Eventually, Rosa, like Mofe, watches her dreams crumble into befuddlement. Complications arise that see them embrace a new reality. New decisions are made, and somewhere around 2 hours, a door shuts the camera into a dark room, and the audience realizes that the movie is over, as abruptly as most Nigerian dreams end.
Pressured by his aging mother and his fiancée, Mr. X returns to Nigeria with all the money he saved while in Italy. They are happy to see him, but things have changed. His fiancée is pregnant. It had been almost a decade since he left, and she had made a mistake. They could still get married, she pleaded. Betrayed, Mr. X packed his bags once more, and turned his face to the occident. But this time, he didn’t want to have to pay for bills through tenants or hide from immigration officers, or share a room with twenty others like a farm pig. He wanted to return to Italy legally. Mr. X lost all his savings trying.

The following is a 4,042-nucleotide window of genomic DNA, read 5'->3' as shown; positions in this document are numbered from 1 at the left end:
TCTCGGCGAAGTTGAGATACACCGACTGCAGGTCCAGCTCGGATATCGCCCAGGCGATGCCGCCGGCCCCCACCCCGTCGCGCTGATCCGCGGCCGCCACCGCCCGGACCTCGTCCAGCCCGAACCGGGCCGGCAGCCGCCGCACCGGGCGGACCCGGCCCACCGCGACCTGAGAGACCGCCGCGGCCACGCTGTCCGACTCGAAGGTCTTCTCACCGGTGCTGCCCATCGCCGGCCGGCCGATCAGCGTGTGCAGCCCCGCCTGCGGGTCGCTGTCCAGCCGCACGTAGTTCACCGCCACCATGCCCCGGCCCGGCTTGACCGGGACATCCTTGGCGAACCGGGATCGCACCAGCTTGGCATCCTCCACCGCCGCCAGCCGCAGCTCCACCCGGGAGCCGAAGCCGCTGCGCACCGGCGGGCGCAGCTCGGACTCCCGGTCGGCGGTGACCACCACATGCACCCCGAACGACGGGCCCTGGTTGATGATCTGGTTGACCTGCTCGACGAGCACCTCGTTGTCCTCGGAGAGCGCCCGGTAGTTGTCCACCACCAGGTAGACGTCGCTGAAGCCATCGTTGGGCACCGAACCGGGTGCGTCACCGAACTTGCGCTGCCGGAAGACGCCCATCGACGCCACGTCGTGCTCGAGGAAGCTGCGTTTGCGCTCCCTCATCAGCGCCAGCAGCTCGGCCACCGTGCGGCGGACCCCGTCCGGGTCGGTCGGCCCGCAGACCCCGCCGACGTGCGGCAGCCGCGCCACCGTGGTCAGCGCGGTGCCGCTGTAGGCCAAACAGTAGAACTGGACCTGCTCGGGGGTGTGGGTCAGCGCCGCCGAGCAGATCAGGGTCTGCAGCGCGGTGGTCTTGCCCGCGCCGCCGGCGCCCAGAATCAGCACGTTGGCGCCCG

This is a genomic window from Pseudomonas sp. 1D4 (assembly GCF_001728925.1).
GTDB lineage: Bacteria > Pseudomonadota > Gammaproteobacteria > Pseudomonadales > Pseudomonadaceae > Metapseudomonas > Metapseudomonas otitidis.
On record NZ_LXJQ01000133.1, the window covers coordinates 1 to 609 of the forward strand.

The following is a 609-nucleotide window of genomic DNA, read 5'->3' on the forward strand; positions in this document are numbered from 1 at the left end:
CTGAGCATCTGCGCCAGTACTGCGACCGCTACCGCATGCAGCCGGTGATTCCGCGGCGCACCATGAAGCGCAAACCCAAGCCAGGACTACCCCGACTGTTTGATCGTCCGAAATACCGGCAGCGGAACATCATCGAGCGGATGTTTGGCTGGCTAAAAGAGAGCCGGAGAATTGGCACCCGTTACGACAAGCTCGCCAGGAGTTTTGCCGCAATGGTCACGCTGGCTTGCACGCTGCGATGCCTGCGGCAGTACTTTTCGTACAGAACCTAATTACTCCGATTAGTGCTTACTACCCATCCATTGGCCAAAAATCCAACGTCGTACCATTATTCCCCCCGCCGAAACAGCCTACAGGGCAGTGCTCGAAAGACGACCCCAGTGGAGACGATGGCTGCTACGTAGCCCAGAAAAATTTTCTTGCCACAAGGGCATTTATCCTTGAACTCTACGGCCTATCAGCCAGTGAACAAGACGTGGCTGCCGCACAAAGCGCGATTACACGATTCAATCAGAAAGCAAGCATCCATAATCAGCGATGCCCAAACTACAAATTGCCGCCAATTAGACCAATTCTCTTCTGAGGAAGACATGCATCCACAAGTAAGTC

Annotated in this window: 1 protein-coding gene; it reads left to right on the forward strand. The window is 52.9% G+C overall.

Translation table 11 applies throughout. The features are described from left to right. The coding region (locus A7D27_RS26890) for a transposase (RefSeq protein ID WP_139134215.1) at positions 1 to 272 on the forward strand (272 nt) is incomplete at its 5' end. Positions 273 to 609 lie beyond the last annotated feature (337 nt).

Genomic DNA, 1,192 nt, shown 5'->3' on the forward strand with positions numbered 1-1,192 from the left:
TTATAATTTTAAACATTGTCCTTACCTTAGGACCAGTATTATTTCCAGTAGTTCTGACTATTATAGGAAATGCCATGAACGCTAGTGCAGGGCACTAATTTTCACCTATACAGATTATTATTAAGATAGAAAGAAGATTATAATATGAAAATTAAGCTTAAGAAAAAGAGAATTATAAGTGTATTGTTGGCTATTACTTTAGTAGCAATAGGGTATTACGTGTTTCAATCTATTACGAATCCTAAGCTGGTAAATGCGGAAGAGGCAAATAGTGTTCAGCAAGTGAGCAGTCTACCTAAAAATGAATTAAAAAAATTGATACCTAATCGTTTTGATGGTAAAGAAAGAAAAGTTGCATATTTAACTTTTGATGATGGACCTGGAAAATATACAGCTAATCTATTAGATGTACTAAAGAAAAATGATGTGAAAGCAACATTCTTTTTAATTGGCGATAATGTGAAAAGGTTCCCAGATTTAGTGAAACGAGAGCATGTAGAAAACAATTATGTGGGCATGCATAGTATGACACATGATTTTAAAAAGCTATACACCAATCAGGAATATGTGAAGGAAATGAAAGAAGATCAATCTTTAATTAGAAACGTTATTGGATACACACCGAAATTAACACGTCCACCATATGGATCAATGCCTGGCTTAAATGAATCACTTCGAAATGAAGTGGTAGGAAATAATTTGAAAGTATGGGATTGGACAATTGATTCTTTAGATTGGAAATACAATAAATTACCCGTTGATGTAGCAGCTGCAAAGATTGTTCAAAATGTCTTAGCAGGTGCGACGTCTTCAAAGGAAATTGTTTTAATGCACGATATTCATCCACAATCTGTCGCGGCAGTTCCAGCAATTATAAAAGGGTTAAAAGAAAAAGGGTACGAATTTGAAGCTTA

There are slight lapses in Eyimofe, almost imperceptible. For example, Mofe’s nephews are bad child actors, and the movie itself is forgivably “boring” in some rare parts. But these are almost imperceptible, and the brilliance of the film easily overshadows them. What is most important here is that Eyimofe (This is My Desire) could potentially be ushering in a new wave of artsy Nollywood films.
- My colleagues, Sunday Joy and Nwafor Fortune, who both played minor roles in the movie, were as brilliant to watch as they have always been these past years that I have seen them act at the University of Ibadan.
- That scene Eyimofe went to get a coffin with his father has such fine composition. The whole movie does, but that scene is a great example.
- Mr. X is doing fine today.
Eyimofe is available as a Criterion Collection.